By Hemant Batra
What was positioned by Indian law makers and policy wonks as the best antidote for rising non-performing assets (NPAs) of banks and financial institutions, resulting in a larger number of companies going into the liquidation process, has ended up being a successful rehabilitating and restructuring formula for these bankrupt companies. These distressed assets have become the new targets for bigger companies planning to grow through the organic route.
The rules and regulations framed under the Insolvency and Bankruptcy Code (IBC) have opened-up countless opportunities and prospects for merger and acquisition (M&A) deals in India. These opportunities have been used productively by companies and investors wanting to diversify into new businesses or expanding and consolidating their existing businesses.
After all, the statutory mandate or pre-requisite of the IBC is to provide a resolution or long-term sustainability of distressed assets of corporate debtors rather than take the liquidation route, which was kept as a solution of last resort. Then there are elements of concessions, adjustments and alterations under the Code, which can be exercised by owners, stakeholders, and creditors in specific cases to ensure that corporate restructuring is approved under the IBC, and results in the revival of the bankrupt entity.
Under the IBC, there are two principal avenues for mergers and acquisition (M&A) of assets. The first is the fast-track process, where the corporate debtor’s assets are unencumbered, meaning outside the ordinary course of business, like personal things such as books, vehicles etc. So, the new promoter takes over only the existing business with all its assets. Secondly, where the assets are encumbered or a part of the business, and the creditors have already initiated a corporate insolvency resolution process (CIRP) against the corporate debtor.
In the case of the former too the approval of a committee of creditors (CoC) becomes a precondition before any takeover, though it is a much faster process. In the case of the latter, the resolution plan crafted by the CIRP, may provide for transfer or sale of all or part of the assets of the corporate debtor to one or more persons, and substantial acquisition of shares, or the merger or consolidation of the corporate debtor with one or more persons. The resolution plan may also allow for divesting all or some parts of the corporate debtor’s assets through M&A action over a predetermined period following the successful conclusion of the CIRP.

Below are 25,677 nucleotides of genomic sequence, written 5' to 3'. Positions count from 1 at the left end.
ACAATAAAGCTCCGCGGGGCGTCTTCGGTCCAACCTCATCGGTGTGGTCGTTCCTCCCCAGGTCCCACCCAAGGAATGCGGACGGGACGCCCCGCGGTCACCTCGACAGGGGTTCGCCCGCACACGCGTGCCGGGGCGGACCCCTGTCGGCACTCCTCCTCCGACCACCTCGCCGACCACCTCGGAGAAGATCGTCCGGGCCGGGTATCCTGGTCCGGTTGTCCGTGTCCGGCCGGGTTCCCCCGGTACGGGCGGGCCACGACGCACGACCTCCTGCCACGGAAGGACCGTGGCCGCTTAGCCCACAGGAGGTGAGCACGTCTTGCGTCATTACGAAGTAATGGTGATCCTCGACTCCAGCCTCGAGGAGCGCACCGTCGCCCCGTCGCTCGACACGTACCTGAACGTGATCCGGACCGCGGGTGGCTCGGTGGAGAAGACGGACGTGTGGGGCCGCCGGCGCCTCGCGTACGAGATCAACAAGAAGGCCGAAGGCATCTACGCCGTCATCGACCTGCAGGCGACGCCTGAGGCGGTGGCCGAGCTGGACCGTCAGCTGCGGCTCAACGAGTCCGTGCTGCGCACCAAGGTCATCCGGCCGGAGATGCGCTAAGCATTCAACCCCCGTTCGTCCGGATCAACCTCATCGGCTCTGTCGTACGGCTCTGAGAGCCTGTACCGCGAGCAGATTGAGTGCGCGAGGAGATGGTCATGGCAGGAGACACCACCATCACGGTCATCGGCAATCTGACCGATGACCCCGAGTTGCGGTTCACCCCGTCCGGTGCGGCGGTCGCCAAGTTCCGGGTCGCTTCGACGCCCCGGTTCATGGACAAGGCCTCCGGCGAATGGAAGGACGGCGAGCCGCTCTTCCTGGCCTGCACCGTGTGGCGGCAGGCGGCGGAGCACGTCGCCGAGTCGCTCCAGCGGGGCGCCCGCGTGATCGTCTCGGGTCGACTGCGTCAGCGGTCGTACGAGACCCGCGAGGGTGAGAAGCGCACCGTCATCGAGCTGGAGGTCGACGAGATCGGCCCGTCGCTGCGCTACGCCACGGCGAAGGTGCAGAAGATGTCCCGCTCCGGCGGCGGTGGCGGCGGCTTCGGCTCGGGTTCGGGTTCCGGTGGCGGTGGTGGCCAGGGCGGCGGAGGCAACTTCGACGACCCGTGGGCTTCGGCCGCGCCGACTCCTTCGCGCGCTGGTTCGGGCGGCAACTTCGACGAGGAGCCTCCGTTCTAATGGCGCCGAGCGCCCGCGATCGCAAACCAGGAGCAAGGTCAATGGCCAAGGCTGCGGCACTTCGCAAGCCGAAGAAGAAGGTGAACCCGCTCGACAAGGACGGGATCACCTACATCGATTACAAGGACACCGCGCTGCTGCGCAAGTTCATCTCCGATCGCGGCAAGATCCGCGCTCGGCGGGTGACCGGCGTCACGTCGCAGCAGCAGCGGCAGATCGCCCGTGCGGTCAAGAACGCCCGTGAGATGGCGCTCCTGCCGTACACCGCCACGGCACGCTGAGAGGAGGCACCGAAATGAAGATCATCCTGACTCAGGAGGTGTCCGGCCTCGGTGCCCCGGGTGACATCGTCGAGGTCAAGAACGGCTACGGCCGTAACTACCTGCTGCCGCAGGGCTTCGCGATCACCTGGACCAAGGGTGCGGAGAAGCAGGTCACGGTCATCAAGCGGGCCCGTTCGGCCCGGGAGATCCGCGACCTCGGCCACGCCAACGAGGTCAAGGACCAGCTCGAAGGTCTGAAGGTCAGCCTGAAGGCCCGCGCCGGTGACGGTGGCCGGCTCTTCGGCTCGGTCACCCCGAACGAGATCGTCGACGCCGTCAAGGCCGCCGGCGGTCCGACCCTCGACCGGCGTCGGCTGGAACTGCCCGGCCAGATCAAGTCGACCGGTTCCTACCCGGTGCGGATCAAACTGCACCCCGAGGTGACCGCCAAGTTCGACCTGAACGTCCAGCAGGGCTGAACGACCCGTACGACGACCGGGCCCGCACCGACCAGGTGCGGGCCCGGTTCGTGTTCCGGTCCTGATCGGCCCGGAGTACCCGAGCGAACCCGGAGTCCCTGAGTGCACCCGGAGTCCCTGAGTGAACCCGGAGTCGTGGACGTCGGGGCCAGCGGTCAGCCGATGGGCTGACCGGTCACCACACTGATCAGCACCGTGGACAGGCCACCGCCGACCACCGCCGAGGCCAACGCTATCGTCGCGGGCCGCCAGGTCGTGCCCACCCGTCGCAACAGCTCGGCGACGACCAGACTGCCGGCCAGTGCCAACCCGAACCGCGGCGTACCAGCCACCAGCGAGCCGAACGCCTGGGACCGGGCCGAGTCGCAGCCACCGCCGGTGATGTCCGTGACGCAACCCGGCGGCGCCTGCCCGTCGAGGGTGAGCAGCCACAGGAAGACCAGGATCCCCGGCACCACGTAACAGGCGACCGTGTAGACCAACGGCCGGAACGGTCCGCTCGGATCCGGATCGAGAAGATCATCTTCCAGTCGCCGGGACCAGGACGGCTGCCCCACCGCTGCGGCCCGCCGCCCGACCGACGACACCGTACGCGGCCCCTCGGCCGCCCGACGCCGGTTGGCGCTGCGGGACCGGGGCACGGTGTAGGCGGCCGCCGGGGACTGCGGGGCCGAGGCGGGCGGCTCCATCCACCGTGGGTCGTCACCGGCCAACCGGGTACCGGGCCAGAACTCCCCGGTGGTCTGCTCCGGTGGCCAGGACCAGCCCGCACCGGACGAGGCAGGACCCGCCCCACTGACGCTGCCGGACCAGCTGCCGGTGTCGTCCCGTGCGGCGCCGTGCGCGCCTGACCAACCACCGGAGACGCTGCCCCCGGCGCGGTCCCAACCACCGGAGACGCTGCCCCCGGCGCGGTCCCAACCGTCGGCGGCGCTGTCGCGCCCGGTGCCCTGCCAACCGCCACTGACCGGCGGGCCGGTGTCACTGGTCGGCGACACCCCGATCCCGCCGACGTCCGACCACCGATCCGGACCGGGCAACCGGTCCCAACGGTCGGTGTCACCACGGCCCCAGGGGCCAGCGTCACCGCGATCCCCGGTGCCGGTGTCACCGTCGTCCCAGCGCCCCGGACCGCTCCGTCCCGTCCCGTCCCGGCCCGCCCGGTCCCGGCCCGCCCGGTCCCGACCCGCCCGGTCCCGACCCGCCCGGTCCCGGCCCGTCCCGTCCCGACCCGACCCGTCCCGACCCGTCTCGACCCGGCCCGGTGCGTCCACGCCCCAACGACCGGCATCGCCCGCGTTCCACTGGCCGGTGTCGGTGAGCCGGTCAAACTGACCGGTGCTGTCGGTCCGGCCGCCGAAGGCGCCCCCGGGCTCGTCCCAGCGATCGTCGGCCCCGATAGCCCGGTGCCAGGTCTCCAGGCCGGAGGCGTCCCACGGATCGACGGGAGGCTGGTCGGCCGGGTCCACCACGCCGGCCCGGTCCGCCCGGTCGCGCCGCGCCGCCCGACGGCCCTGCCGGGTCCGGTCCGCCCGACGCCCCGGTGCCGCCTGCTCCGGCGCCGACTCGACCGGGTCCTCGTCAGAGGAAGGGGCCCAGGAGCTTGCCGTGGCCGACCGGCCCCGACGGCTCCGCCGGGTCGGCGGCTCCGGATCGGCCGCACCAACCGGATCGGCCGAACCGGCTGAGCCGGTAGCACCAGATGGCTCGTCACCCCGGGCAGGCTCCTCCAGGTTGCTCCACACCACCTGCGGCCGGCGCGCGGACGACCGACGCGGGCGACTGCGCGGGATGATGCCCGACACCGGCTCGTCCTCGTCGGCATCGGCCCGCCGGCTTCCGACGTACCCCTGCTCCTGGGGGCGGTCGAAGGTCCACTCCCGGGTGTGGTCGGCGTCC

As the saying goes, the devil is in the details. Thus, it is imperative to comprehend the specifics of the insolvency resolutions, and study the successful M&A, which have been concluded since December 2016, when the IBC came into existence, before taking any decision. According to official figures, the IBC has effectively rescued 308 corporate debtors as of December 2020 through resolution plans including M&A. These corporate debtors owed Rs. 4.99 lakh crore to the creditors. Under IBC, the creditors recovered Rs. 1.99 lakh crore, which was 193 per cent more than the realisable value of the assets.
The IBC has facilitated the recovery of NPAs by banks through the M&A route and corporate restructuring. Only a handful of cases accounted for a large proportion of public debts. The creditor banks commenced the resolution process of 12 large accounts in mid-2017. Their total recoverable dues stood at Rs. 3.45 lakh crore as against the low liquidation value of about one-fifth of the recoverable dues. Out of these 12 big corporations, nine qualified for lucrative M&A and fetched worthwhile recoveries from the banks’ perspective. For instance, Essar Steel India Limited was acquired by Arcelor Mittal India Pvt. Ltd. for Rs. 41,018 crores as against the outstanding dues of Rs. 49,473 crores.
Other big defaulting accounts like those of Bhushan Steel Limited, Bhushan Power & Steel Limited, Jaypee Infratech Limited, Alok Industries Limited etc. were also acquired by bigwigs like Vedanta Ltd. Monnet Ispat & Energy Limited, Reliance Industries Limited, NBCC (India) Limited etc. at very high value. These successful instances of M&A speak a lot about the efficiency and usefulness of the IBC.
The new route of M&A through distressed assets, however, is facing a few challenges. There are always challenges associated with bidding and acquisition of distressed assets. Valuations of such assets need to be adequately insulated from its erstwhile promoters and owners, who use proxies to either derail the bidding process, or jack up the valuations.
Further, despite the protection provided by the law regarding the marketability of assets, the Supreme Court judgement in the Ghanshyam Vs Edelweiss of April 2011, and the rule of no interference from any other civil court in respect of any action taken or to be taken with regard to any order passed by the Adjudicating Authority i.e. the National Company Law Tribunal, some acquirers and investors had to face some legal complications in their M&A objective.
For instance, the question of how the penalty for regularising any non-compliance of the previous management is being imposed on the new management still remains unanswered? Similarly, how the previous clearances/regularisation are supposed to be treated, still remain unclear.
Hence, in spite of all statutory assurances for smooth acquisition and corporate restructuring, the new entrants may have to keep in mind the significance of due diligence of the nature and status of assets, and also ensure that there is no overlap of any legal proceedings involving the assets of the promoters, especially quasi-criminal proceedings.
(The author is a Delhi-based corporate and public policy lawyer and counsel. Views expressed are personal and not necessarily that of Financial Express Online.)